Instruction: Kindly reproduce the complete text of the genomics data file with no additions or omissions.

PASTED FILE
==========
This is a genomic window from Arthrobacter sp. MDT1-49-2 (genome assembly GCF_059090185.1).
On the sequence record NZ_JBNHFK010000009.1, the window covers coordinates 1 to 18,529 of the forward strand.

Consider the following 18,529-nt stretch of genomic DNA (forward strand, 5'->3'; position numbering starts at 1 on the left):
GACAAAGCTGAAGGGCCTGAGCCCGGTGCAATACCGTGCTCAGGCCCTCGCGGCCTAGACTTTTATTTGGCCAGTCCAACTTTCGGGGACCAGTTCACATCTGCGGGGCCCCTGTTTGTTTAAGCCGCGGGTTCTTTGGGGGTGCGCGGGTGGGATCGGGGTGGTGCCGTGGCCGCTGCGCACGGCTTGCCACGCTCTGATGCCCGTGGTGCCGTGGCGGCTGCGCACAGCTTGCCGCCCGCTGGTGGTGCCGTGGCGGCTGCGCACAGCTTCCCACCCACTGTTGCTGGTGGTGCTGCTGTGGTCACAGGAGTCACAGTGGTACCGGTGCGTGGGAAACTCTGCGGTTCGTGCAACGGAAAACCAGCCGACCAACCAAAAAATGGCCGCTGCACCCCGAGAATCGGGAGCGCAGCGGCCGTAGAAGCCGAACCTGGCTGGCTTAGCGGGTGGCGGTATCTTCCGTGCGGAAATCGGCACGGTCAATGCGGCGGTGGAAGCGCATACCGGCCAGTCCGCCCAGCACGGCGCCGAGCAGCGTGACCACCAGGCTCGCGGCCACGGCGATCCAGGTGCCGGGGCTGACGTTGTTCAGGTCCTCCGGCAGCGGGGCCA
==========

This is a genomic window from Arthrobacter sp. MDT1-49-2 (genome assembly GCF_059090185.1).
On the sequence record NZ_JBNHFK010000009.1, the window covers coordinates 1 to 18,529 of the forward strand.

Consider the following 18,529-nt stretch of genomic DNA (forward strand, 5'->3'; position numbering starts at 1 on the left):
GACAAAGCTGAAGGGCCTGAGCCCGGTGCAATACCGTGCTCAGGCCCTCGCGGCCTAGACTTTTATTTGGCCAGTCCAACTTTCGGGGACCAGTTCACATCTGCGGGGCCCCTGTTTGTTTAAGCCGCGGGTTCTTTGGGGGTGCGCGGGTGGGATCGGGGTGGTGCCGTGGCCGCTGCGCACGGCTTGCCACGCTCTGATGCCCGTGGTGCCGTGGCGGCTGCGCACAGCTTGCCGCCCGCTGGTGGTGCCGTGGCGGCTGCGCACAGCTTCCCACCCACTGTTGCTGGTGGTGCTGCTGTGGTCACAGGAGTCACAGTGGTACCGGTGCGTGGGAAACTCTGCGGTTCGTGCAACGGAAAACCAGCCGACCAACCAAAAAATGGCCGCTGCACCCCGAGAATCGGGAGCGCAGCGGCCGTAGAAGCCGAACCTGGCTGGCTTAGCGGGTGGCGGTATCTTCCGTGCGGAAATCGGCACGGTCAATGCGGCGGTGGAAGCGCATACCGGCCAGTCCGCCCAGCACGGCGCCGAGCAGCGTGACCACCAGGCTCGCGGCCACGGCGATCCAGGTGCCGGGGCTGACGTTGTTCAGGTCCTCCGGCAGCGGGGCCA